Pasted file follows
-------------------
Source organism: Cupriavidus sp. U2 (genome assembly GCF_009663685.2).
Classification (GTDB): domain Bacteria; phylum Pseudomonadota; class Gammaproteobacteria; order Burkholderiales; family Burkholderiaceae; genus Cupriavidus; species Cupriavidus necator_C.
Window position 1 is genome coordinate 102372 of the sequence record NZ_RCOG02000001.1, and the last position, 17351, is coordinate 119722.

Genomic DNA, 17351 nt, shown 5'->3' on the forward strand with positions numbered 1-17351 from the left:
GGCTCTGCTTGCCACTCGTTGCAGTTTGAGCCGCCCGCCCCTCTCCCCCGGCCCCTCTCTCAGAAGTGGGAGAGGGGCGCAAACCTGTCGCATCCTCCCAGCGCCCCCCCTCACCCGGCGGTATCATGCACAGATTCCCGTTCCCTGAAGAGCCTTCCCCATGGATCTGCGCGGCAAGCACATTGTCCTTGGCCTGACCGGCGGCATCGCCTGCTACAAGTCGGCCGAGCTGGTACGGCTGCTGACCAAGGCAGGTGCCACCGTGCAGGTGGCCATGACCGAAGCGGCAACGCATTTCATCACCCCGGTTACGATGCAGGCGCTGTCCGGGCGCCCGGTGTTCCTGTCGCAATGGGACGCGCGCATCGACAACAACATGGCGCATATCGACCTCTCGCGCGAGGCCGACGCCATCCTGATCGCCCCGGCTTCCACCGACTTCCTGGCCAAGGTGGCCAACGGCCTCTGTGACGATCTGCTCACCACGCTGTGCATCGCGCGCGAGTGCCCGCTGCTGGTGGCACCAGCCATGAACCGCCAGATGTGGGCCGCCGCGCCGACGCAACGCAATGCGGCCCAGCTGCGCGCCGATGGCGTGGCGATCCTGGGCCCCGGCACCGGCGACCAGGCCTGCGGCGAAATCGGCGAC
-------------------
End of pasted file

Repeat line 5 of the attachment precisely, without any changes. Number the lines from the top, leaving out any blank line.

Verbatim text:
GGCTCTGCTTGCCACTCGTTGCAGTTTGAGCCGCCCGCCCCTCTCCCCCGGCCCCTCTCTCAGAAGTGGGAGAGGGGCGCAAACCTGTCGCATCCTCCCAGCGCCCCCCCTCACCCGGCGGTATCATGCACAGATTCCCGTTCCCTGAAGAGCCTTCCCCATGGATCTGCGCGGCAAGCACATTGTCCTTGGCCTGACCGGCGGCATCGCCTGCTACAAGTCGGCCGAGCTGGTACGGCTGCTGACCAAGGCAGGTGCCACCGTGCAGGTGGCCATGACCGAAGCGGCAACGCATTTCATCACCCCGGTTACGATGCAGGCGCTGTCCGGGCGCCCGGTGTTCCTGTCGCAATGGGACGCGCGCATCGACAACAACATGGCGCATATCGACCTCTCGCGCGAGGCCGACGCCATCCTGATCGCCCCGGCTTCCACCGACTTCCTGGCCAAGGTGGCCAACGGCCTCTGTGACGATCTGCTCACCACGCTGTGCATCGCGCGCGAGTGCCCGCTGCTGGTGGCACCAGCCATGAACCGCCAGATGTGGGCCGCCGCGCCGACGCAACGCAATGCGGCCCAGCTGCGCGCCGATGGCGTGGCGATCCTGGGCCCCGGCACCGGCGACCAGGCCTGCGGCGAAATCGGCGAC